Hidden Gem: Free Fire


Contemporary British filmmaker Ben Wheatley could be described as an eclectic and experimental director, with his filmography ranging from dystopian drama High-Rise (2015) to historical psychological horror A Field in England (2013). Over the years, Wheatley’s films have been met with a mixed level of critical success, but one that has always stood out to me amongst the variety of his work is the action-fuelled comedy Free Fire from 2016.

Set primarily in a Boston warehouse in 1978, Free Fire explores the violence that occurs when two rival gangs come together to exchange a briefcase of money for a cache of guns. However, things are not quite as they seem and events soon spiral out of control. Wheatley’s film boasts an incredible cast, with the likes of Cillian Murphy, Armie Hammer, and Brie Larson playing key parts. Sharlto Copley, Jack Reynor and Michael Smiley also appear in supporting roles. The range of the cast is an important element of Free Fire, as the difference in backgrounds and personality adds another layer of tension to the storyline as the growing animosity between factions and individual characters develops. You can almost feel the hostility building in the atmosphere of the contained setting.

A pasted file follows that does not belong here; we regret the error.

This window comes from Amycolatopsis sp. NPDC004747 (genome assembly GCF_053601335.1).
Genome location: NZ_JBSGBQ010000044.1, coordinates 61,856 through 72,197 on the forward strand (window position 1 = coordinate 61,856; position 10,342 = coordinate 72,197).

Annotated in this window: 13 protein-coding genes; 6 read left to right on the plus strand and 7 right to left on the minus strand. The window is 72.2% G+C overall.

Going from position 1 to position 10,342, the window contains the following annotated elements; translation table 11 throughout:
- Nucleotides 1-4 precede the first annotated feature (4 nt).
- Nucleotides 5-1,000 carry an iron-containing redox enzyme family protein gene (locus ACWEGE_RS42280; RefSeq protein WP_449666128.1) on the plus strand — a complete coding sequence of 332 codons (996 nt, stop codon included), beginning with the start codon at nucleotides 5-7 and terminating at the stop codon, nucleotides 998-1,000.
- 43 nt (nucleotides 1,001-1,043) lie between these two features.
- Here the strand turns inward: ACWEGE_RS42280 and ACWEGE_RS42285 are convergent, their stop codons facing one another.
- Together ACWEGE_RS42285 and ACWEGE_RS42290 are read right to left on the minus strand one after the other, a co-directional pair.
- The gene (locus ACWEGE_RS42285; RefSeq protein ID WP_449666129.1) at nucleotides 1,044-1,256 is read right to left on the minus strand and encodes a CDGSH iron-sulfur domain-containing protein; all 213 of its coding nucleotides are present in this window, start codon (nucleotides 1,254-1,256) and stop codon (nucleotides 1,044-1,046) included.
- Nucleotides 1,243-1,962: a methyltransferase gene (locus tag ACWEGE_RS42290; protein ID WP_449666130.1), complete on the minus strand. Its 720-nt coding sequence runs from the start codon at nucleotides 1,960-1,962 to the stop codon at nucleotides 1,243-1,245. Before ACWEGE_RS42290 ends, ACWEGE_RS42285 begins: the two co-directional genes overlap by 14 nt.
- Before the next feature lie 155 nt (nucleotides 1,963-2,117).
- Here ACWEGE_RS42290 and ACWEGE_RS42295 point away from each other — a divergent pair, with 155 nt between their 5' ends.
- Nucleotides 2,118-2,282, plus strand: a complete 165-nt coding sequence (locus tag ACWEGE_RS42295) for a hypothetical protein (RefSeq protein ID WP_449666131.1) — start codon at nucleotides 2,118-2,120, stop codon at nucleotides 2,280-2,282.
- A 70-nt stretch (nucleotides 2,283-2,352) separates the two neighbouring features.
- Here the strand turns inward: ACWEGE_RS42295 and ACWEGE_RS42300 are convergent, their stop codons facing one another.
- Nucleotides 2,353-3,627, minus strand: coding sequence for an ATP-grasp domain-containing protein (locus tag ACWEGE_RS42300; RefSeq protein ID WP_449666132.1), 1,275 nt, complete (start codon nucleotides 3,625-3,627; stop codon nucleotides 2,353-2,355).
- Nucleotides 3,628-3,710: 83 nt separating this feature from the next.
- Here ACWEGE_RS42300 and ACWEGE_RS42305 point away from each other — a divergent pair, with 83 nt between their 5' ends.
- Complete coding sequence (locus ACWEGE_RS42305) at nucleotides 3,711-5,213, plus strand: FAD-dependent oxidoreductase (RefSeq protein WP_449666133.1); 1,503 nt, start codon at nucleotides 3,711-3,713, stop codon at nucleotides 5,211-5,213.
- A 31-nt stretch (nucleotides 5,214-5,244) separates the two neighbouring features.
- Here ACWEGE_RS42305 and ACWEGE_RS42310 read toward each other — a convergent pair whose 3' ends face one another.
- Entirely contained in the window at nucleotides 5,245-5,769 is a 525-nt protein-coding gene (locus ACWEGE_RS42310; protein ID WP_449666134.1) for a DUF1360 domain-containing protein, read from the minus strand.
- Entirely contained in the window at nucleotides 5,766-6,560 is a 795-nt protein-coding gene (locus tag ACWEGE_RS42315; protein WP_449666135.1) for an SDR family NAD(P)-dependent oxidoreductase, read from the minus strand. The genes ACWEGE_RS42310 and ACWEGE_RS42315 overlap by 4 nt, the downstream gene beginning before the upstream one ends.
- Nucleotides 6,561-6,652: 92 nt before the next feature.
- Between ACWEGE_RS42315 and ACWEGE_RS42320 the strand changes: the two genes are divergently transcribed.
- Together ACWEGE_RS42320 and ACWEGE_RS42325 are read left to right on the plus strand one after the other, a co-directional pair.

Written by Wheatley and frequent collaborator (/spouse) Amy Jump, the film’s screenplay proves that revolving a narrative around a singular setting can still be both exciting and gripping. The potential monotony that can ensue from such a restricted scope is completely avoided. Free Fire uses fast-paced dialogue and slick camerawork to keep the audience involved, exploring its setting in a way that invests you in the bloody world of gang rivalry.

Free Fire plays on the concept of a real time narrative; the film’s story is set entirely over the course of one turbulent night. Wheatley makes it feel as though the incidents on screen are taking place in front of the audience’s eyes, with information revealed gradually as the characters engage in naturalistic conversations. Despite having an almost all-male cast, Larson’s portrayal of intermediary Justine stands out as a strong feminist role. Throughout, Justine appears to be treated as inferior by the stereotypically masculine gang members whose depictions match our expectations. But, as the intrigue develops, it becomes clear that Justine can stand her ground in the surrounding chaos. If you’re looking for an action-packed thriller that is likely to make you laugh as well as gasp, Free Fire might just be the one for you.

Watch the trailer for Free Fire below:


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film masters student and ex-records/live exec 20/21

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